Work has begun on a new hospital for Mid Argyll, Scotland, which brings hospital, GP, dental, and social services onto the same site for the first time.
Based in Lochgilphead, the £18 million community hospital replaces the previous 100-year-old wooden building, and brings together all health and social care services, which are currently on different parts of the site and in different parts of the town.
PFI HOSPITAL BACKGROUND
The new facility will include: additional accommodation to support a planned future increase in the number of GPs and GP trainees, 15 inpatient beds staffed by experienced and specially trained GPs, a teleradiology link to allow x-ray films to be viewed by consultants in Paisley and Glasgow, multi-use consulting and treatment rooms which will be used by GPs, nurse led clinics and visiting consultants, an extra dental surgery, two wards for the care of the elderly, a day hospital / care facility for older people, and state of the art audiology and speech and language therapy consulting rooms.
Cutting the first turf on the new site, Health Minister Malcolm Chisholm said: “Mid Argyll Hospital is an excellent example of how local communities can redesign care to meet local needs, one which I hope will be replicated in other parts of Scotland. A range of innovative solutions has been employed to make best use of the whole team’s skills. For example, Lochgilphead GPs have trained to provide acute and intermediate care for the 15 inpatient beds and A&E services provided at the hospital.”
There is some local concern that this capacity is too restricted and will not serve the needs of the community.
The project is a PFI contract costing £18.4 million. It has a two-year construction and commissioning timescale and will be completed by April 2006.
The new building will be built by Balfour Beatty Construction Ltd who have engaged consultants, HLM Design, Faber Maunsell, FES and DSSR to design the building with medical planning advice being provided by W.S. Atkins Healthcare. The partners combine considerable experience in PFI and healthcare.
The project will enable the Trust to provide a modern, integrated facility for primary care, community health, hospital, social services and the Scottish Ambulance Service under one roof.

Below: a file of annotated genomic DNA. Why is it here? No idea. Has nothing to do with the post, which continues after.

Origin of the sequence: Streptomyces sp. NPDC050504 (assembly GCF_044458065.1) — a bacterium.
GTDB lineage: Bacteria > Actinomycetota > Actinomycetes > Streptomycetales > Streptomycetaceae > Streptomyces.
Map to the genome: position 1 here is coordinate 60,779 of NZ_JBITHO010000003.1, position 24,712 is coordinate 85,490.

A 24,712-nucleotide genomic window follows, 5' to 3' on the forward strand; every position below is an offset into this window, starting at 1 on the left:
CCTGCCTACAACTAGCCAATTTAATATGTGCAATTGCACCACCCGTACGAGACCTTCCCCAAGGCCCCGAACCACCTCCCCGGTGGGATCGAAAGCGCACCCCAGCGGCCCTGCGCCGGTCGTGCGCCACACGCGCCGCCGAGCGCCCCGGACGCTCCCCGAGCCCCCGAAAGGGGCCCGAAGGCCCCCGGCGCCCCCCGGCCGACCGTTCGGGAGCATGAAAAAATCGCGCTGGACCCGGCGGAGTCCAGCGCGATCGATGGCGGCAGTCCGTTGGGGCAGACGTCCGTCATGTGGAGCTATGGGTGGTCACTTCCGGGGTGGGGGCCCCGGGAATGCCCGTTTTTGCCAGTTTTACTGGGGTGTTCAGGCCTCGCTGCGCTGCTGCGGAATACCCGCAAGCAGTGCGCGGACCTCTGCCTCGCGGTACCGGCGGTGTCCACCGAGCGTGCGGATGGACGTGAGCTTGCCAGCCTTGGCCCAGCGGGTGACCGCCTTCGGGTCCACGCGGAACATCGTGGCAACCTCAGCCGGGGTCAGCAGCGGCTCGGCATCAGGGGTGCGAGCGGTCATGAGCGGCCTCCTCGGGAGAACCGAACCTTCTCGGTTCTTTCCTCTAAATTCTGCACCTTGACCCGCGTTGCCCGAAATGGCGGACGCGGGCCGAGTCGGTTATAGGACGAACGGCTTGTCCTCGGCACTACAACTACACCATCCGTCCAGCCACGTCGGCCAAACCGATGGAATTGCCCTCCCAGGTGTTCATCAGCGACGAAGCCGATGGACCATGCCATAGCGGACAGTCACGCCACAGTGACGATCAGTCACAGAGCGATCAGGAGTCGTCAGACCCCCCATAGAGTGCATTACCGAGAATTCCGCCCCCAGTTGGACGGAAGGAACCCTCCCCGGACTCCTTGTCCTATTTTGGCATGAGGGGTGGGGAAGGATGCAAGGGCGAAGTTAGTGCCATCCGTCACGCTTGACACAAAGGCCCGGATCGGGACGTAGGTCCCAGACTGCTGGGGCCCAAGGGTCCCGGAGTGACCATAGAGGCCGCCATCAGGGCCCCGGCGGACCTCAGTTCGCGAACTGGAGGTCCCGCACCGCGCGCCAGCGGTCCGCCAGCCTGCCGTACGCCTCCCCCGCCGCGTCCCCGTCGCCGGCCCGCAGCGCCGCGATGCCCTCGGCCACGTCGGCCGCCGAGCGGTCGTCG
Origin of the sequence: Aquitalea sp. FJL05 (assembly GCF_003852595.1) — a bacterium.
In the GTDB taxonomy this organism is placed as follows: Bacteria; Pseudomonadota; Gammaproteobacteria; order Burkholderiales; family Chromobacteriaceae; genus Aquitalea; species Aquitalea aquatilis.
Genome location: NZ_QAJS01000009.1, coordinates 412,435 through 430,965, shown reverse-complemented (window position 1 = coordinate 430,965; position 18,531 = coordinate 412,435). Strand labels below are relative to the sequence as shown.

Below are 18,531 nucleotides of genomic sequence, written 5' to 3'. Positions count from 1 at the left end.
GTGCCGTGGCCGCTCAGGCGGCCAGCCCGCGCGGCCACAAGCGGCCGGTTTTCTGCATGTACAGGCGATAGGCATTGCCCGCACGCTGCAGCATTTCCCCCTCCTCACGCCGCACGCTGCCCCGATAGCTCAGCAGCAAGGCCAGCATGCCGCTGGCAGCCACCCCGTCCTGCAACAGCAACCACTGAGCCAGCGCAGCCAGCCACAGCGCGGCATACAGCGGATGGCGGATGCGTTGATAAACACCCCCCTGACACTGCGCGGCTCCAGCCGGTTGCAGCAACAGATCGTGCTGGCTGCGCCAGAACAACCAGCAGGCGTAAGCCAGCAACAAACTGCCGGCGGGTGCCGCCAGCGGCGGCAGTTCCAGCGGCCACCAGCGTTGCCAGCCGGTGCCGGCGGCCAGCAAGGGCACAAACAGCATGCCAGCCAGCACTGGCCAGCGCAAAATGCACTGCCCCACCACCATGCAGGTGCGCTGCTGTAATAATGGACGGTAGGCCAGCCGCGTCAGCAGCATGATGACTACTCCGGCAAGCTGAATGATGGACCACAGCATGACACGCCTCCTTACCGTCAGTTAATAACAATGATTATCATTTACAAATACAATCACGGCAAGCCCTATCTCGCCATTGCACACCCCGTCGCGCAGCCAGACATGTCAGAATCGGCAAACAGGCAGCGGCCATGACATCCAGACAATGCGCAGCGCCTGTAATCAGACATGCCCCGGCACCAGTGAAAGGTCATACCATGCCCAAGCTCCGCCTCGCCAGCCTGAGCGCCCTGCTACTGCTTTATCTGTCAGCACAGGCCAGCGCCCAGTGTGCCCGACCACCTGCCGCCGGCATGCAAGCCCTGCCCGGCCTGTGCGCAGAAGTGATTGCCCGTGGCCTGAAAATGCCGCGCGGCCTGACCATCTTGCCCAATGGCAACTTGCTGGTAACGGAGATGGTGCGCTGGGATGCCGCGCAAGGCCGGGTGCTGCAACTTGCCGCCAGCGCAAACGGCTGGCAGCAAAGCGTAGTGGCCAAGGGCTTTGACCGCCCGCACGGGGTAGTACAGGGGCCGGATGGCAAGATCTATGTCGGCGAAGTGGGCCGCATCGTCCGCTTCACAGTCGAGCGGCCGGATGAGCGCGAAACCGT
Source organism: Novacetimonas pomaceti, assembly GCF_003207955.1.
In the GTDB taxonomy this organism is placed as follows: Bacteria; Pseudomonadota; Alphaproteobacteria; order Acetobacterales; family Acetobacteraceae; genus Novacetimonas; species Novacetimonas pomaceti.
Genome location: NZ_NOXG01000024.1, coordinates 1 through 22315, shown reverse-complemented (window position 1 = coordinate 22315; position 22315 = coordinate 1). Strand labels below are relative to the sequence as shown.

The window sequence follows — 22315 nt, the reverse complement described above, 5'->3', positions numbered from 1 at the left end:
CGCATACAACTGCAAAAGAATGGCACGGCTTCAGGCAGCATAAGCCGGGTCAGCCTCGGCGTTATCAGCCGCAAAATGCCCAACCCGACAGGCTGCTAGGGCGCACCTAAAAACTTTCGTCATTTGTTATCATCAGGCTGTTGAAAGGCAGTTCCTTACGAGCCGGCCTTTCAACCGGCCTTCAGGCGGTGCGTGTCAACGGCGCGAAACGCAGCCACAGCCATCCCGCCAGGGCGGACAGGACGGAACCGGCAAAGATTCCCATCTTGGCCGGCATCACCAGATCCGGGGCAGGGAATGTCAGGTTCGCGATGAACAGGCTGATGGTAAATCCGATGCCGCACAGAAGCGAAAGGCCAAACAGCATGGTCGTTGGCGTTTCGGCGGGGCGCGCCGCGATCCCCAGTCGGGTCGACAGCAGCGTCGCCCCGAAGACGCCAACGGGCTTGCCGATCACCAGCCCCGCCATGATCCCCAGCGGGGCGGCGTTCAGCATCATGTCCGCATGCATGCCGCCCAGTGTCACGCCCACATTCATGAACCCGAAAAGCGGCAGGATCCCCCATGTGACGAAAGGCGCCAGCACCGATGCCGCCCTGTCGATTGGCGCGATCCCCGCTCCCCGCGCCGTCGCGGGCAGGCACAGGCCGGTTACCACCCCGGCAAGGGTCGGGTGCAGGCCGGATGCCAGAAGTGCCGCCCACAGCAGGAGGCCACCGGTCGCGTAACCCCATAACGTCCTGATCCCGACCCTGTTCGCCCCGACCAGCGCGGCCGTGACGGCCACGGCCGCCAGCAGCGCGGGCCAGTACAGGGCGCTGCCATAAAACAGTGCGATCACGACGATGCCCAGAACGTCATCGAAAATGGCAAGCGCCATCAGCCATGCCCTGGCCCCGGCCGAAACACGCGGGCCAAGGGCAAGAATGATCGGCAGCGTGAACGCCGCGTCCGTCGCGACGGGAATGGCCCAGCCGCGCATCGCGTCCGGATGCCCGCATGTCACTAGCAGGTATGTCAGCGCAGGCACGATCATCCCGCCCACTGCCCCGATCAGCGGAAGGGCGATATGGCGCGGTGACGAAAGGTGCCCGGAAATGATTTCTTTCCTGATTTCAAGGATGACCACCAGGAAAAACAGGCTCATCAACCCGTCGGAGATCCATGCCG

Parsons Brinckerhoff will maintain the facility and its grounds.
The designers have come up with an imaginative solution which responds to the physical constraints and opportunities presented by the site at Lochgilphead. The new building is to be a sympathetic yet contemporary design which will accommodate at its heart the new GP Practice closely integrated with modern out-patient services, acute in-patient services, obstetrics, A&E and x-ray facilities. In addition, the Scottish Ambulance Service and social services, dental and children’s and community services will also be housed at the same level as the main entrance.
The sloping site presented the designers with the opportunity to locate the new day hospital and occupational and physiotherapy facilities at a lower level to be integrated with the in-patient accommodation for elderly care and dementia care services.
These facilities will benefit from this quiet location, away from the main hub of the hospital, which provides direct access to external terraces and landscaped amenity spaces. Here, patients, visitors and staff can enjoy the afternoon and evening sunlight together with the views afforded by this south westerly aspect, overlooking the loch to the surrounding hills.
OPPOSITION TO THE PFI HOSPITAL
The new hospital is being built in the teeth of controversy as a number of other local facilities have been downgraded or closed, forcing patients to go as far afield as Paisley. Perversely, the construction and opening of the new facility is in fact being seen as a cost cutting exercise.
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